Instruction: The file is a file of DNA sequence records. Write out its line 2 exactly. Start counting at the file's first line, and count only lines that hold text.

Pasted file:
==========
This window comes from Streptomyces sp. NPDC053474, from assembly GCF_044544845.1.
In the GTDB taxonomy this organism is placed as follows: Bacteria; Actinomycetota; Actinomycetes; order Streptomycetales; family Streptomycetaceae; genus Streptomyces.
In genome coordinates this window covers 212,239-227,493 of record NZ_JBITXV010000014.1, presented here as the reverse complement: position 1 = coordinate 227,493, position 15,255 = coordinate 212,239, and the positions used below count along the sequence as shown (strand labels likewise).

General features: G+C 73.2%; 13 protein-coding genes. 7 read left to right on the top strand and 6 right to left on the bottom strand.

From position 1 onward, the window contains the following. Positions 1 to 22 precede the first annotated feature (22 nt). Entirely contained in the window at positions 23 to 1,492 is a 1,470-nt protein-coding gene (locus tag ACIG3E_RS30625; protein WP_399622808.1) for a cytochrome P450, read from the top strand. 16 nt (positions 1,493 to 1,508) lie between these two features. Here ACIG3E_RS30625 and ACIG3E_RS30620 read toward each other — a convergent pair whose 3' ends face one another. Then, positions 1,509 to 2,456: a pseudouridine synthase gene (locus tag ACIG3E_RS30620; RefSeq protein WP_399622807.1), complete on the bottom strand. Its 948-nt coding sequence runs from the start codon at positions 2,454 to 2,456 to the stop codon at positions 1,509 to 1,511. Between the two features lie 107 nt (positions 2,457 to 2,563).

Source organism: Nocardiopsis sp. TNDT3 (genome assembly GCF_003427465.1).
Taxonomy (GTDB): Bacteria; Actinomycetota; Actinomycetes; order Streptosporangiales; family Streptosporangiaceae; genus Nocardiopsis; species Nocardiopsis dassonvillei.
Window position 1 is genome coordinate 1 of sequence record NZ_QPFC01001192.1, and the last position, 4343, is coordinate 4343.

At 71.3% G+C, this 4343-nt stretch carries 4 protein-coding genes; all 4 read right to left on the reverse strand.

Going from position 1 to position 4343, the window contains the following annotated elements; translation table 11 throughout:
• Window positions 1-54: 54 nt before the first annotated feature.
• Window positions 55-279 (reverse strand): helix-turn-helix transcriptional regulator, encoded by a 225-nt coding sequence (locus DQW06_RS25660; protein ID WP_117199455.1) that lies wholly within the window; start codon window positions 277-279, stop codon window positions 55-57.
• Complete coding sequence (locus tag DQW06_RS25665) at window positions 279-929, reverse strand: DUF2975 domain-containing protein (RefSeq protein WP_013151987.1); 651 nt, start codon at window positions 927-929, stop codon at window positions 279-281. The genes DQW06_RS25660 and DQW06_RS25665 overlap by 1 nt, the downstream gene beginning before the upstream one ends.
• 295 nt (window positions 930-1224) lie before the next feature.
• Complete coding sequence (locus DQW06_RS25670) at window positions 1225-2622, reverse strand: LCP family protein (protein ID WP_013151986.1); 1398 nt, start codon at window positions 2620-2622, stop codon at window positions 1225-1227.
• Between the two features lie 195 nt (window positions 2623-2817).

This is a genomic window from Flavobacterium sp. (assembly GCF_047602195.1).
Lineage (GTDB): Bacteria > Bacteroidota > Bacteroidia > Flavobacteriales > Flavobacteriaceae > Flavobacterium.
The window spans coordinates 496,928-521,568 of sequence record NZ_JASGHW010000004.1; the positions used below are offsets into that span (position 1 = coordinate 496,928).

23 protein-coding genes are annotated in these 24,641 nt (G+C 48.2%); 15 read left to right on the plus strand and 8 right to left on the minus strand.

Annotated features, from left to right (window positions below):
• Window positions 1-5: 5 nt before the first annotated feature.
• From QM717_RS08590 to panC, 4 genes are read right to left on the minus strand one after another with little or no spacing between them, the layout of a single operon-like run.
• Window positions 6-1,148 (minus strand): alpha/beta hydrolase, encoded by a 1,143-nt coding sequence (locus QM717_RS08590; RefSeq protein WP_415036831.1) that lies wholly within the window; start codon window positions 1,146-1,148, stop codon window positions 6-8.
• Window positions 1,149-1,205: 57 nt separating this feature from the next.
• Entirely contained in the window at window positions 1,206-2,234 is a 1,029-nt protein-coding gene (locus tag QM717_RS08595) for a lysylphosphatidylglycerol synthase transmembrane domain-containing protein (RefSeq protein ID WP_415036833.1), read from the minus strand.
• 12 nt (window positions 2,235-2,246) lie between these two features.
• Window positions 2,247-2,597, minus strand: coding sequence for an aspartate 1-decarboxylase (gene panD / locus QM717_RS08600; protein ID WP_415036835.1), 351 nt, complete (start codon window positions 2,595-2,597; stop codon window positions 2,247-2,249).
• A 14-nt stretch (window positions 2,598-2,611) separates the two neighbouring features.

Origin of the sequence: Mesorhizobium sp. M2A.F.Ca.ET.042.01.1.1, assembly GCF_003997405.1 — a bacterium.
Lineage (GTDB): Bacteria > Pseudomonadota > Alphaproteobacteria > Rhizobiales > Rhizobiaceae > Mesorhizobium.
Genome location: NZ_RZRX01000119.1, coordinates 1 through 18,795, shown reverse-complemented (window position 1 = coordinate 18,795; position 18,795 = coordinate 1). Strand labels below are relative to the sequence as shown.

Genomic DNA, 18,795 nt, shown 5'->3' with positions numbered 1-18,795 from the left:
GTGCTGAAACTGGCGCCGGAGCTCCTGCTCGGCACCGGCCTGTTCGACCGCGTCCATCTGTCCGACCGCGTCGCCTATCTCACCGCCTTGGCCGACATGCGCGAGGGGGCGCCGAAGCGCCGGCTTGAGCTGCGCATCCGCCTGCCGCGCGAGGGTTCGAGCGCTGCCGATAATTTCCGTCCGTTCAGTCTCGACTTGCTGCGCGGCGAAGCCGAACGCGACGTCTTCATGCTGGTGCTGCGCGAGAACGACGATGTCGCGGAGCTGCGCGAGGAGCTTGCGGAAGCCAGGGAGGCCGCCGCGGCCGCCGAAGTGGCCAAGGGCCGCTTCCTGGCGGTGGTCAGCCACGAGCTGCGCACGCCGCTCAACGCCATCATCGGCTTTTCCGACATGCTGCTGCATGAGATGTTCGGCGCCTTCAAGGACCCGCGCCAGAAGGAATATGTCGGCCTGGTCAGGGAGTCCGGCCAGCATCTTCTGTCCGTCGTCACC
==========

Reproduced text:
In the GTDB taxonomy this organism is placed as follows: Bacteria; Actinomycetota; Actinomycetes; order Streptomycetales; family Streptomycetaceae; genus Streptomyces.